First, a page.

Use engineering, science and technology to design and produce goods and services.
48%Education and training
Curriculum and training design, teaching and instruction for individuals and groups, and the measurement of training effects.
43%Customer and personal service
Understanding customer needs, providing good quality service, and measuring customer satisfaction.
42%Administration and management
Business principles involved in strategic planning, leadership, and coordinating people and resources.
Design techniques, tools, and principles used to make detailed technical plans, blueprints, drawings, and models.
Word processing, managing files and records, stenography and transcription, designing forms, and other office work.
30%Communications and media
Media production, communication, and dissemination. Includes written, spoken, and visual media.
Human behaviour; differences in ability, personality, and interests; learning and motivation; research methods; assessing and treating disorders.
Transmission, broadcasting, switching, control, and operation of telecommunications systems.
22%Personnel and human resources
Recruiting and training people, managing pay and other entitlements (like sick leave), and negotiating pay and conditions.
19%Production and processing
Raw materials, production processes, quality control, costs, and ways of making and distributing goods.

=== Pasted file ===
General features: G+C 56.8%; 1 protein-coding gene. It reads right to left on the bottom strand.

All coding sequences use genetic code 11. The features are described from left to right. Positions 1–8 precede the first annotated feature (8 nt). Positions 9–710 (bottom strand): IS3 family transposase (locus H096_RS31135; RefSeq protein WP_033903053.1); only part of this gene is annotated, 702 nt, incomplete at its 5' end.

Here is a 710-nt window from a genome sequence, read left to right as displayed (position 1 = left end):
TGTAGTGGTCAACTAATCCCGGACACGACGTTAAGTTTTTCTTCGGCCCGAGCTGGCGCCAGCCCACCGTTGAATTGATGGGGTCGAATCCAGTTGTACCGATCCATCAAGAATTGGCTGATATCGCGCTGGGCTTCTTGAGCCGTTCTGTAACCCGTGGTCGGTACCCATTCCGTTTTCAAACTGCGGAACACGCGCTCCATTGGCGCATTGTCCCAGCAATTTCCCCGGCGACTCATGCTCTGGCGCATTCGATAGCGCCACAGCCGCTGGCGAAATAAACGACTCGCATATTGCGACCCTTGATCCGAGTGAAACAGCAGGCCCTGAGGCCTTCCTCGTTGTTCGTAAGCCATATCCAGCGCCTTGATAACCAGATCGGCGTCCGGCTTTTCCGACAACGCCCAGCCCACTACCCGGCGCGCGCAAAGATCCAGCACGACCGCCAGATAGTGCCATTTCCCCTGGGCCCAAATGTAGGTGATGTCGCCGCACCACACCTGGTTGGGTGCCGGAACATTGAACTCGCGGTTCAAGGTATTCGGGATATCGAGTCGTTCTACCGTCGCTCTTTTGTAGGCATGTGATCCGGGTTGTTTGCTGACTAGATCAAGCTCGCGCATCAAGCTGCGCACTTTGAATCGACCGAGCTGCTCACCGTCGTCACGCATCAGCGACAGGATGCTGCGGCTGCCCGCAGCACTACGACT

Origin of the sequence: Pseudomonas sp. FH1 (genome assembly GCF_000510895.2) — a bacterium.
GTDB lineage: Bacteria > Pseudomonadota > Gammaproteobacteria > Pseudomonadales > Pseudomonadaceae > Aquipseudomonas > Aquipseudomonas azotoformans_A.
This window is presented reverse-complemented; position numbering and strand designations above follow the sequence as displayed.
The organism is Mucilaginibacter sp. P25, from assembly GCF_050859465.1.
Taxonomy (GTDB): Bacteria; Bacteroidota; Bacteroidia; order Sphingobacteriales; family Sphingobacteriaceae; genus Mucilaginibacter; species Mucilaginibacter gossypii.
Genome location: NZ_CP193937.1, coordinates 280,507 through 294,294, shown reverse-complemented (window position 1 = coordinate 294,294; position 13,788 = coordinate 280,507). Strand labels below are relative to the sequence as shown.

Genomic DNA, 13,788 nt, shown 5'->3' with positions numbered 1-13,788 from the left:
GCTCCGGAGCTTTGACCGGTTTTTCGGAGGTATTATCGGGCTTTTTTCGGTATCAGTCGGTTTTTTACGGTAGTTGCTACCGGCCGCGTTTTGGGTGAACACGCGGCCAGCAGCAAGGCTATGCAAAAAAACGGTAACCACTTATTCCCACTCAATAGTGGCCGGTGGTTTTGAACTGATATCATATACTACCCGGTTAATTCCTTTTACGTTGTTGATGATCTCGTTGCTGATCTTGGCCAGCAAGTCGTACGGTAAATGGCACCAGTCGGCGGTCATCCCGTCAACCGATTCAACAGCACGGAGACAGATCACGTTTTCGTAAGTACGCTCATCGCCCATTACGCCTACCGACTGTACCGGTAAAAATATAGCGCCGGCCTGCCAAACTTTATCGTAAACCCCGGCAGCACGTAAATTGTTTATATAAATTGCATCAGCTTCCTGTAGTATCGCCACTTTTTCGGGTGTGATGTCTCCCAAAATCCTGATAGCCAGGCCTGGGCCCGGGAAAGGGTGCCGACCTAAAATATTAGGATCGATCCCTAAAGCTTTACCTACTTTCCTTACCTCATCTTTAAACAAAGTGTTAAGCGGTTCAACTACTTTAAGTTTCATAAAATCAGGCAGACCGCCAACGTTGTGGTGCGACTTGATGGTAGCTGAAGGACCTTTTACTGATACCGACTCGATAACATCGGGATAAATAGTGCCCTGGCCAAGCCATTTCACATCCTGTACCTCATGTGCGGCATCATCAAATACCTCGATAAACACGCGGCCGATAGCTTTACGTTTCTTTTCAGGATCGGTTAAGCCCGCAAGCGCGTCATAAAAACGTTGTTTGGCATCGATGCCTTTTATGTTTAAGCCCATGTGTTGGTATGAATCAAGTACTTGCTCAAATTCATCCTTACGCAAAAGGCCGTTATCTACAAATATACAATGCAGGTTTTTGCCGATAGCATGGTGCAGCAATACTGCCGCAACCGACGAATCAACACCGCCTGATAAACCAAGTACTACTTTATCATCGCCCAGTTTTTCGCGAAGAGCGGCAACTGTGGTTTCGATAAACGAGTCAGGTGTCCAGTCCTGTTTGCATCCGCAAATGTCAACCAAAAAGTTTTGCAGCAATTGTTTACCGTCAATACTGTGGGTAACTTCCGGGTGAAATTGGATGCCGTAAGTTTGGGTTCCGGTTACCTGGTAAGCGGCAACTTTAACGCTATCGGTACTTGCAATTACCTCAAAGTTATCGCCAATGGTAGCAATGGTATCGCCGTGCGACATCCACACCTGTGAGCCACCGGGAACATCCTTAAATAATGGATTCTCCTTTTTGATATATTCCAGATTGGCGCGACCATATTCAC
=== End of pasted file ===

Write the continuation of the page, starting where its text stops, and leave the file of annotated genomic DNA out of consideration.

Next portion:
17%Sociology and anthropology
Group behaviour and dynamics, societal trends and influences, human migrations, ethnicity, cultures and their history and origins.
15%Economics and accounting
Economics and accounting, the financial markets, banking and checking and reporting of financial data.
14%Public safety and security
Use of equipment, rules and ideas to protect people, data, property, and institutions.
Foreign (non-English) language including the meaning and spelling of words, rules of composition and grammar, and pronunciation.
13%Law and government
How our laws and courts work. Government rules and regulations, and the political system.
The physical laws of matter, motion and energy, and how they interact through space and time.
Workers use these physical and mental abilities..
Use general rules to find answers or solve problems logically.
Use lots of detailed information to come up with answers or make general rules.
57%Sorting or ordering
Order or arrange things in a pattern or sequence (e.g., numbers, letters, words, pictures, mathematical operations).
Read and understand written information.
Listen to and understand what people say.
Communicate by speaking.
Write in a way that people can understand.
See details that are up-close (within a few feet).
Notice when something is wrong or is likely to go wrong, even if you can't solve the problem.
Come up with different ways of grouping things.
Come up with a number of ideas about a topic, even if the ideas aren't very good.
Come up with unusual or clever ideas, or creative ways to solve a problem.
45%Flexibility of closure
See a pattern (a figure, object, word, or sound) hidden in other distracting material.